ALDS Game 4: History seems against them, but A’s may react well to 2013’s first elimination game

Are the A’s headed for heartbreak again?

The last nine times they’ve been in a playoff series, they’ve walked away a loser eight times.

Since the 1990 World Series Oakland has played in a dozen games in which they could have clinched the series win, and they’ve lost 11 of those.

These are not good numbers, not if you’re an A’s fan, and yet these are the numbers facing Oakland heading into Thursday’s Game 5 against Detroit. It doesn’t help that the A’s are facing Justin Verlander in that one.

They didn’t score against Verlander in Game 2 in the course of seven innings, and they didn’t score against him last year in Game 5, a game that was close until the Tigers blew it open in the seventh en route to a 6-0 win.

So this is one seriously large piece of baggage the A’s have to lug around with them. It could be, to say the least, depressing.

Now while I’m not saying the club was exactly chipper after seeing a clinching win in Game 4 Tuesday slip away from them, they didn’t have that deer-in-the-headlights look that some teams in similar win-or-go-home situations have.

It certainly helps that the A’s have been in a Game 5 as recently as last year. It helps to that even though they didn’t score off Verlander the last time they saw him, Oakland did win the game.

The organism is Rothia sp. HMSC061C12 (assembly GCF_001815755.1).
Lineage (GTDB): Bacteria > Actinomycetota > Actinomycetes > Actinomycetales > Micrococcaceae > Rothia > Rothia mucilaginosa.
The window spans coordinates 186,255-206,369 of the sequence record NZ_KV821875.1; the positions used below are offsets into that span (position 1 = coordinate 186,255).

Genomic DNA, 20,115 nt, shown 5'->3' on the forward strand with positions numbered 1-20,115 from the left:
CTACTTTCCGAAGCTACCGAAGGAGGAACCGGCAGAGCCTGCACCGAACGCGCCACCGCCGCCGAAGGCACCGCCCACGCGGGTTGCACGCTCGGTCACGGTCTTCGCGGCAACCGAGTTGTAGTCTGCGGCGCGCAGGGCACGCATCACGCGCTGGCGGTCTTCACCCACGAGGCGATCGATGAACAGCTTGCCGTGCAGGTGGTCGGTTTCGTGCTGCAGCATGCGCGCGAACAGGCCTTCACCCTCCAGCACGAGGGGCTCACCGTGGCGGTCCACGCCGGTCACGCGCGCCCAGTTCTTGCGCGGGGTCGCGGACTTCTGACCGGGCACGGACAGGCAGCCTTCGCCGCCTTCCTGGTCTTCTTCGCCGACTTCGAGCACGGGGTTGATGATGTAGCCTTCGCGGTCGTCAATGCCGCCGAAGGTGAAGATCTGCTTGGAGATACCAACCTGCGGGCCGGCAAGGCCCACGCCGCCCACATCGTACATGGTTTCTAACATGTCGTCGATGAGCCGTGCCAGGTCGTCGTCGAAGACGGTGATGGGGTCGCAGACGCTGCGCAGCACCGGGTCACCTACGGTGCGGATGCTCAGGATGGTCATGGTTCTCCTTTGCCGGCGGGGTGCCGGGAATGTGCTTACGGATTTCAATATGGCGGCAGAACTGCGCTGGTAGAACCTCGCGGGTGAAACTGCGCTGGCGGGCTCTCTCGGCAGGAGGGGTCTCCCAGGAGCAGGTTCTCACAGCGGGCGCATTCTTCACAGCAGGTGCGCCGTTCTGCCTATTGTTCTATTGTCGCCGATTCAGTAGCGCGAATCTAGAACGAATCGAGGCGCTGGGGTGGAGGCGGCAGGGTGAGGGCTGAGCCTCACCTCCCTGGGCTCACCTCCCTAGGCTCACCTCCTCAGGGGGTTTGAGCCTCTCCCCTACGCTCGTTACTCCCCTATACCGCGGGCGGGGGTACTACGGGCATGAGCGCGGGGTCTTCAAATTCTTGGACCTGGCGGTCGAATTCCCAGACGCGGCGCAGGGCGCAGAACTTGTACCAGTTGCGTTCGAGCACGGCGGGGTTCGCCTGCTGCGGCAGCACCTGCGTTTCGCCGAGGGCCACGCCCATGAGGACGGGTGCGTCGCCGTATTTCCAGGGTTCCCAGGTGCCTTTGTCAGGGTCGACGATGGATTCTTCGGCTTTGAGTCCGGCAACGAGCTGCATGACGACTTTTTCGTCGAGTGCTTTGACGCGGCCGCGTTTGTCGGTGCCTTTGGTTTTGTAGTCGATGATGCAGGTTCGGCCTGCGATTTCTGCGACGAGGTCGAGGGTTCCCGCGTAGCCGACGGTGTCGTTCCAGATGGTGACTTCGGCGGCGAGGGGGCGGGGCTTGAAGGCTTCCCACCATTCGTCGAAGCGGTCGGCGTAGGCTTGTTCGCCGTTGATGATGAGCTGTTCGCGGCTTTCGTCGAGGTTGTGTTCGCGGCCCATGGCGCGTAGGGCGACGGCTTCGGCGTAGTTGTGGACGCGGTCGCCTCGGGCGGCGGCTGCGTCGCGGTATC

From manager Bob Melvin down through his coaches, pitchers and hitters, the A’s seemed to take Tuesday’s loss in stride. Not pleasant, but not something to make you crazy.

Now that’s how it looks from the outside. We’ll see Thursday if they follow through with their let’s-worry-about-today-today scheme.

They’ve done it most of the year. They’re used to it.

At the same time, Thursday will be the first time they’ll be playing with the knowledge that their season will be over if they lose.

How they react emotionally will go a long way to deciding if their season will go on.

John Hickey

A longtime baseball writer three years into in his second go-round covering to the Oakland A's beat after a dozen years covering the Seattle Mariners. Covered the A's through the late 1980s and 1990s.